As colleges double down on recruiting first-generation students, murky definitions pose challenges for both prospective undergraduates and institutions measuring first-gen success, Rochelle Sharpe reports for the New York Times.
While nearly 60% of admissions directors plan to increase first-gen student recruitment, students hoping to claim first-gen status face a variety of definitions that can be confusing, Sharpe writes.
The Department of Education's legislative definition identifies first-generation students as those who have no parent with a bachelor's degree. But for research purposes, the department expands the first-gen definition to include students whose parents have no education after high school or no degree after high school, Sharpe writes.
Colleges and educational associations often use other definitions, too, she adds.
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The many definitions can confuse students and push them to turn to online communities like College Confidential to sort out their first-gen status, Sharpe notes. Among a pool of 7,300 students, the number of students who classify as first-gen ranges from 22% to 77%, depending on the definition used, according to a report by Robert Toutkoshian, an education professor at the University of Georgia.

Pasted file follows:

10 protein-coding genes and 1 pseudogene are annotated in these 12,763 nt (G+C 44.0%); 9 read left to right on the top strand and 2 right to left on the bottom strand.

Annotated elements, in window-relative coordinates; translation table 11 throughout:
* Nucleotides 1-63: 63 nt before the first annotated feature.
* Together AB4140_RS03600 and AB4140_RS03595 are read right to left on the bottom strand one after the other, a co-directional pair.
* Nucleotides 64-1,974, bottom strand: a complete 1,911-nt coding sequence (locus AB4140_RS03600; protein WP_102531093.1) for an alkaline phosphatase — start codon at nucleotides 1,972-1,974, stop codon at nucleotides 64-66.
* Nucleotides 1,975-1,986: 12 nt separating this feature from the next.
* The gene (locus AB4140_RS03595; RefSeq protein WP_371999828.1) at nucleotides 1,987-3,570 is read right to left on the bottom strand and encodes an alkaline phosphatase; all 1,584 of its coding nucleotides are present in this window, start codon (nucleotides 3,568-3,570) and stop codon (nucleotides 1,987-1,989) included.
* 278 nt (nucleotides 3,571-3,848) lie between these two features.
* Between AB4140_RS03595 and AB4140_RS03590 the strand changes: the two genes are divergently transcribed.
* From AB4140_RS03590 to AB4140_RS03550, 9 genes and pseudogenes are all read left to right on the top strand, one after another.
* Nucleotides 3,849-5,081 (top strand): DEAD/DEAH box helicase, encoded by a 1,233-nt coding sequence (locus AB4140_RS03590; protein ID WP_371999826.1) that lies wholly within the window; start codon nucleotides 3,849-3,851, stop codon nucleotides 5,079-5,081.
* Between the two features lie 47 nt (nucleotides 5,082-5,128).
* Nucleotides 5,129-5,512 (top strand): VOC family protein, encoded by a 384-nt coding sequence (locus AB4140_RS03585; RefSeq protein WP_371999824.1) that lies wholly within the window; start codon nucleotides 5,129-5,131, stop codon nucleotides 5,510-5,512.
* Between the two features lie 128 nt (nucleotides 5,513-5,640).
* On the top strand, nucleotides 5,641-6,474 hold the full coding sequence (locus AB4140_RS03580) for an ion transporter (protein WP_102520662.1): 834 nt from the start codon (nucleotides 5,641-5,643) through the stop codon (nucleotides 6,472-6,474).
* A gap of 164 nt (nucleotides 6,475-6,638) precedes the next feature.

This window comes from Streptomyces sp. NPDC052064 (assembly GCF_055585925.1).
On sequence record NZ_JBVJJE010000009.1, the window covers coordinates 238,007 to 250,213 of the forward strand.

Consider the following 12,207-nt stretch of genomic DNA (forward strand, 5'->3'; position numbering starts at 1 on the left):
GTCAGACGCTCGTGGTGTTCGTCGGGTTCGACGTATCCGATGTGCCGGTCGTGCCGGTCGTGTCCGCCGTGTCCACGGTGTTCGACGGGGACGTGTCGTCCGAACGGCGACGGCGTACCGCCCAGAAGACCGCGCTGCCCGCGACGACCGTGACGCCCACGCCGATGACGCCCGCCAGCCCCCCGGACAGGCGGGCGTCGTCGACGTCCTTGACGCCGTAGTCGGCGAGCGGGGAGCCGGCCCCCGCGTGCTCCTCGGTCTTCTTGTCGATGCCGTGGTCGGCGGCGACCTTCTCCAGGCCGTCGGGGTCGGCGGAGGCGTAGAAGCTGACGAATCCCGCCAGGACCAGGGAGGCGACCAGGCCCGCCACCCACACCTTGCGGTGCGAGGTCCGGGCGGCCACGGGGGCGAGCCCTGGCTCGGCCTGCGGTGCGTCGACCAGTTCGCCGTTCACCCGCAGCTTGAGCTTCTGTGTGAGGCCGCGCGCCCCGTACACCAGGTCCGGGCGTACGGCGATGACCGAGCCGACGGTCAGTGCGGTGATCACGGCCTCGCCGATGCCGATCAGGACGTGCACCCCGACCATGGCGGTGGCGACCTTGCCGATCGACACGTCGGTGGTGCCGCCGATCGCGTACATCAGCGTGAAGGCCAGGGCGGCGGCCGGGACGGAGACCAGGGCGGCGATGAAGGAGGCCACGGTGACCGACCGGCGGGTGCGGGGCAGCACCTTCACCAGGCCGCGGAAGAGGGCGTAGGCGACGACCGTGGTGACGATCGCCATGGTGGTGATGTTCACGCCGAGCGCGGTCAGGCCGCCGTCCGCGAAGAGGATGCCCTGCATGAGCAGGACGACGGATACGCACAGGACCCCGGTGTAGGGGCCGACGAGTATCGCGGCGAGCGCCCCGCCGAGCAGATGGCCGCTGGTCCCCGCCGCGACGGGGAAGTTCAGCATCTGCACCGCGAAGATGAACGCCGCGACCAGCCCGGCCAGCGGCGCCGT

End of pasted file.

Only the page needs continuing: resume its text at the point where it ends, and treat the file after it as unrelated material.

In the intense competition of college admissions, first-gen status can give disadvantaged students a leg up, Sharpe writes.
The importance of a prospective student's first-gen status can depend on the admission counselor, says William Fitzsimmons, the dean of admissions and financial aid at Harvard University. For some counselors, first-gen status is a "tipping point," but for others, it's much more important, he adds.
But often, the most disadvantaged students don't advertise their first-gen experiences in their applications because they haven't heard of the first-gen label, don't believe they qualify, or fear that their background may hurt their chances, Fitzsimmons says.
To prioritize truly disadvantaged students, some public policy experts advise narrowing the first-gen definition. According to Tomiko Brown-Nagin, a law professor at Harvard, the first-gen definition should only include students whose parents never attended college and are Pell-grant eligible.
Similarly, the Institute for Higher Education Policy (IHEP) released a report arguing that first-gen status should exclude students who have a parent who has earned an associate degree or higher, Sharpe writes. According to IHEP's report, students who had a parent with no education after high school had only a 50% six-year graduation rate, whereas students with a parent who earned an associate degree or higher had a 72% graduation rate (Sharpe, New York Times, 11/6).
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